First I would like to discuss our goals and long-term plans. We want to create an artificial intelligence that learns how to play first-person shooters without access to any game state data other than what can be gained through the audio and visual buffers. In other words, the AI will only have access to the information that a human player would. If we are successful with these constraints, then I could see our work leading to AI that can play any game, or even AI-driven robots that can play games using mechanical hands and eyes to operate normal peripherals and interfaces.
We are currently in the research and planning phase of the project. This means that our job right now is to decide exactly what tools and technologies we will use and how they will interact with one another. By the end of the semester, which will arrive sometime this December, we will need to be ready for phase two, which is the development, training, and testing phase. Yes, that is all three at once. However, if phase one goes as it should we will hopefully not be too overwhelmed. Having to go back and research during the next semester might be disastrous depending on the circumstances.
In order to protect ourselves from our own project, we aim to design a modular system. By this I mean that the AI will have "central executive" or core platform for general learning and decision-making which will take input from other, more specialized submodules. For example, we may decide to use a scene segmentation submodule. By taking this approach we can control the scope of our project by adding or cutting features as needed. Our worst case scenario would likely involve converting a failed project into a paper, such a literature review or postmortem depending on how we are advised.
How phase two goes depends substantially on what we do now. I am aware of two general approaches that are available to us at this stage. One of them, the literature review, involves investigating how other researchers have tried to solve the same problem or similar ones. The other, a technology assessment, consists of selecting a specific tool or technique and then determining how we might use it. The former can be difficult because there might be a lack of extant work, or their might be an unmanageable excess. It has the advantage of helping us avoid reinventing the wheel or falling into known pitfalls, though. To contrast: the latter might lead to innovative solutions, but it might also bring unforeseeable risks and challenges.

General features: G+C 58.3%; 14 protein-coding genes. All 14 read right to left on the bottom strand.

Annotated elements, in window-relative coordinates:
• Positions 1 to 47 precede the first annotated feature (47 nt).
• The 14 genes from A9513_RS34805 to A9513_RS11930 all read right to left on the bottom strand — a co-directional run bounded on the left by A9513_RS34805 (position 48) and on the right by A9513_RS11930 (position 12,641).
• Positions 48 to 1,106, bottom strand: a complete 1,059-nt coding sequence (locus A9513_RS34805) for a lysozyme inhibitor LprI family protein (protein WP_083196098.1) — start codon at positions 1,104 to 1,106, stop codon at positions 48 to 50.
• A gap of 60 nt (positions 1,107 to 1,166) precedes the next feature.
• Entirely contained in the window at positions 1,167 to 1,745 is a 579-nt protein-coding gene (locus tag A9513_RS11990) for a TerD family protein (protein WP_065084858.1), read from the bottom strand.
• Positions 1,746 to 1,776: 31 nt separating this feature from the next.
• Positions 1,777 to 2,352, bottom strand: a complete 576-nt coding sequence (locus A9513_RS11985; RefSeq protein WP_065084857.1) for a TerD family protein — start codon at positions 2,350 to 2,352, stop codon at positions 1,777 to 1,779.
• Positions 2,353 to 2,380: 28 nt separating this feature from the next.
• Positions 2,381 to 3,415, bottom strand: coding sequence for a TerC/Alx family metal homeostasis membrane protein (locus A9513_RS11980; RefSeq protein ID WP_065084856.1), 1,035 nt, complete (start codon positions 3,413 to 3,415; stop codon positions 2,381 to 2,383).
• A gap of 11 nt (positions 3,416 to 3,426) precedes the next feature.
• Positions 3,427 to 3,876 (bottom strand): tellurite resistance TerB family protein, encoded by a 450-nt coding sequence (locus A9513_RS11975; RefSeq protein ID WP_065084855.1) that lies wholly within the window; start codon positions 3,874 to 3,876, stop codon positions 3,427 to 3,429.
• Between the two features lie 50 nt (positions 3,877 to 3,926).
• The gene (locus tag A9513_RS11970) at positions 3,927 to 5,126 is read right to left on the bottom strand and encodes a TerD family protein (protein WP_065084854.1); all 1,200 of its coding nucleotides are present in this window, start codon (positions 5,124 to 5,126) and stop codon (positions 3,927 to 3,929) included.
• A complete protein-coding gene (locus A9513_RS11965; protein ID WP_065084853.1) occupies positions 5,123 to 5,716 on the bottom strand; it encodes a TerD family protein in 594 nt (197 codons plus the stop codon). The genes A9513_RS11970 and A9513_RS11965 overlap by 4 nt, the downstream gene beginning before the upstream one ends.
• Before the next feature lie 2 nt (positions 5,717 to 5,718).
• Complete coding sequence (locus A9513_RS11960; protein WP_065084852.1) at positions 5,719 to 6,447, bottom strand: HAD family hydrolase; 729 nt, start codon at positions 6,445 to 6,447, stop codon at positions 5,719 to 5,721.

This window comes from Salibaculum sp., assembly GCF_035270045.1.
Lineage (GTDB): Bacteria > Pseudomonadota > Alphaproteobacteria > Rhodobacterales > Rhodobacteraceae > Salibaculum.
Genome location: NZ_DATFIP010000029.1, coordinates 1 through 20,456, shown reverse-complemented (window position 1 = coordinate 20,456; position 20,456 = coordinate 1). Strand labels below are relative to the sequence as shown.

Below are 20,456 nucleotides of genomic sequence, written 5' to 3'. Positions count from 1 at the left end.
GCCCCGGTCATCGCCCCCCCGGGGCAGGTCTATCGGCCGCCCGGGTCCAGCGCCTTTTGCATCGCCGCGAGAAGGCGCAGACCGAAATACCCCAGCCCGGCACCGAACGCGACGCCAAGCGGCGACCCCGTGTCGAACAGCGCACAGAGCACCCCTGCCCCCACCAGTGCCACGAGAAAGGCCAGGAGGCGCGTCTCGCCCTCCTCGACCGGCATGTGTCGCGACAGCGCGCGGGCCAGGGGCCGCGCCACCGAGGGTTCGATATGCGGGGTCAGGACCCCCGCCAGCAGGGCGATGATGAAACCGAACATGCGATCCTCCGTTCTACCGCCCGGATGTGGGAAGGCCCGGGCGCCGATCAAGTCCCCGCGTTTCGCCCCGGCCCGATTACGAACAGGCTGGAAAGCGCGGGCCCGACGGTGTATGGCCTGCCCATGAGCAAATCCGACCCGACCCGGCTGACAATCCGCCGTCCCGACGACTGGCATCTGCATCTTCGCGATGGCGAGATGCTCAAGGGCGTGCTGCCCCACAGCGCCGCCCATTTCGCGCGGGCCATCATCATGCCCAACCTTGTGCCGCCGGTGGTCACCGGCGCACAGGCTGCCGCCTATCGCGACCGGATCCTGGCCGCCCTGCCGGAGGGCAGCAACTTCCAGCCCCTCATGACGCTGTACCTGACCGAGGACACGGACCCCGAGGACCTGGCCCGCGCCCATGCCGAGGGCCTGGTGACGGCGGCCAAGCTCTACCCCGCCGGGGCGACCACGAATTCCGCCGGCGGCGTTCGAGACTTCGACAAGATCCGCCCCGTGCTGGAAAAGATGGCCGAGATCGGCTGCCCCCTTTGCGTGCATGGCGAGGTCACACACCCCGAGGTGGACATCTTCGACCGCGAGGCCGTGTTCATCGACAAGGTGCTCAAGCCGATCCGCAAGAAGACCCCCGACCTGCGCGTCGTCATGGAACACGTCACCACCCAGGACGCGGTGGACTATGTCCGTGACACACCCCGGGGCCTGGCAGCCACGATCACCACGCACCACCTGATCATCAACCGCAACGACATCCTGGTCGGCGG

So far, Rei has pursued the route of technology assessment. Hopefully I can complement their excellent work with a detailed literature review. That will have to wait, however, because I am simply not there yet. I have collected a small body of relevant literature to look into. One of the documents I have is about an AI that learned to play Quake through imitation learning. The researchers' goal was to ensure that their AI played in a way that resembled how a human would, with natural movement and strategic planning. I also intend to read the ViZDoom papers, which should offer a variety of approaches to the problem of making an AI play Doom competitively. Beyond those papers, I have several others that address less holistic problems, such as moving target search. Overall, I think that the extant literature will prove manageable; there is an excess relating to technologies that might prove useful, alongside a comfortable amount relating to our particular problem.
Our biggest challenge, by far, will be learning as much as possible in a short amount of time about a topic that is not especially safe. We will have to contend with our own inexperience and lack of knowledge in the face of one of the bleeding edges of computer science.